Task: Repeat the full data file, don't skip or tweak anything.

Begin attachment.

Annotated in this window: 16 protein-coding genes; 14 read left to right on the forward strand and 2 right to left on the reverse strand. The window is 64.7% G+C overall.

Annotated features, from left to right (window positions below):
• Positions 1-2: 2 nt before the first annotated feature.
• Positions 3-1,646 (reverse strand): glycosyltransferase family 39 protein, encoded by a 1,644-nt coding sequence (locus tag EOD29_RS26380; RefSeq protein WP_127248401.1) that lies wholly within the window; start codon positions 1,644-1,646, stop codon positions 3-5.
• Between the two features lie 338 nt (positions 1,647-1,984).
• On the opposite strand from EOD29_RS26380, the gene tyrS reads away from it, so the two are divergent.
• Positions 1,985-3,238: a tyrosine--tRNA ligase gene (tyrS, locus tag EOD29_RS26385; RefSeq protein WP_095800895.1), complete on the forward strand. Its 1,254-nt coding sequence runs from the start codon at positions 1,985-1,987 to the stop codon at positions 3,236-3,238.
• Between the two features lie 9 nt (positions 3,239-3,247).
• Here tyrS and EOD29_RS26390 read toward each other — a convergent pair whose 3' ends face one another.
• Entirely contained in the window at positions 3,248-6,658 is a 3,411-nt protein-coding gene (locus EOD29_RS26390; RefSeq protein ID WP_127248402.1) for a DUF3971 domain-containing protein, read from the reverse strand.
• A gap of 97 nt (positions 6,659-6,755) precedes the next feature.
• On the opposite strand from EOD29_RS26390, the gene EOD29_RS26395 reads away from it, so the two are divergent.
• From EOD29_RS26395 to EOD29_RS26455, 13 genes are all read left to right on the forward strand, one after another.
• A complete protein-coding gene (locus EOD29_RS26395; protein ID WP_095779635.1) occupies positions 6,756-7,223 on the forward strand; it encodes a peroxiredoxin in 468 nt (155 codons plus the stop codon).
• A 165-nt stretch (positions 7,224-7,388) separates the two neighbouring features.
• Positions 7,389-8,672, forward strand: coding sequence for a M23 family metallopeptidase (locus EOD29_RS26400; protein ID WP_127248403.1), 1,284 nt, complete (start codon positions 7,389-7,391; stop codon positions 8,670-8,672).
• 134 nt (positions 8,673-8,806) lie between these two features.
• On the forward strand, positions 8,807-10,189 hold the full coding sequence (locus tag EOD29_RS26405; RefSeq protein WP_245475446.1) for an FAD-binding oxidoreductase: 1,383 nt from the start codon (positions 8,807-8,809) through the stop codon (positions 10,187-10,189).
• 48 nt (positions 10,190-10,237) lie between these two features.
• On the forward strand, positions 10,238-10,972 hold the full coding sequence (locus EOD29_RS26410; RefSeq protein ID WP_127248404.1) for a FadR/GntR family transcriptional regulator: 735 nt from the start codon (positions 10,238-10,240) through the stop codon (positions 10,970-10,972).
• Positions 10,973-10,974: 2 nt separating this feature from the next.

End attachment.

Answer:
Annotated in this window: 16 protein-coding genes; 14 read left to right on the forward strand and 2 right to left on the reverse strand. The window is 64.7% G+C overall.

Annotated features, from left to right (window positions below):
• Positions 1-2: 2 nt before the first annotated feature.
• Positions 3-1,646 (reverse strand): glycosyltransferase family 39 protein, encoded by a 1,644-nt coding sequence (locus tag EOD29_RS26380; RefSeq protein WP_127248401.1) that lies wholly within the window; start codon positions 1,644-1,646, stop codon positions 3-5.
• Between the two features lie 338 nt (positions 1,647-1,984).
• On the opposite strand from EOD29_RS26380, the gene tyrS reads away from it, so the two are divergent.
• Positions 1,985-3,238: a tyrosine--tRNA ligase gene (tyrS, locus tag EOD29_RS26385; RefSeq protein WP_095800895.1), complete on the forward strand. Its 1,254-nt coding sequence runs from the start codon at positions 1,985-1,987 to the stop codon at positions 3,236-3,238.
• Between the two features lie 9 nt (positions 3,239-3,247).
• Here tyrS and EOD29_RS26390 read toward each other — a convergent pair whose 3' ends face one another.
• Entirely contained in the window at positions 3,248-6,658 is a 3,411-nt protein-coding gene (locus EOD29_RS26390; RefSeq protein ID WP_127248402.1) for a DUF3971 domain-containing protein, read from the reverse strand.
• A gap of 97 nt (positions 6,659-6,755) precedes the next feature.
• On the opposite strand from EOD29_RS26390, the gene EOD29_RS26395 reads away from it, so the two are divergent.
• From EOD29_RS26395 to EOD29_RS26455, 13 genes are all read left to right on the forward strand, one after another.
• A complete protein-coding gene (locus EOD29_RS26395; protein ID WP_095779635.1) occupies positions 6,756-7,223 on the forward strand; it encodes a peroxiredoxin in 468 nt (155 codons plus the stop codon).
• A 165-nt stretch (positions 7,224-7,388) separates the two neighbouring features.
• Positions 7,389-8,672, forward strand: coding sequence for a M23 family metallopeptidase (locus EOD29_RS26400; protein ID WP_127248403.1), 1,284 nt, complete (start codon positions 7,389-7,391; stop codon positions 8,670-8,672).
• 134 nt (positions 8,673-8,806) lie between these two features.
• On the forward strand, positions 8,807-10,189 hold the full coding sequence (locus tag EOD29_RS26405; RefSeq protein WP_245475446.1) for an FAD-binding oxidoreductase: 1,383 nt from the start codon (positions 8,807-8,809) through the stop codon (positions 10,187-10,189).
• 48 nt (positions 10,190-10,237) lie between these two features.
• On the forward strand, positions 10,238-10,972 hold the full coding sequence (locus EOD29_RS26410; RefSeq protein ID WP_127248404.1) for a FadR/GntR family transcriptional regulator: 735 nt from the start codon (positions 10,238-10,240) through the stop codon (positions 10,970-10,972).
• Positions 10,973-10,974: 2 nt separating this feature from the next.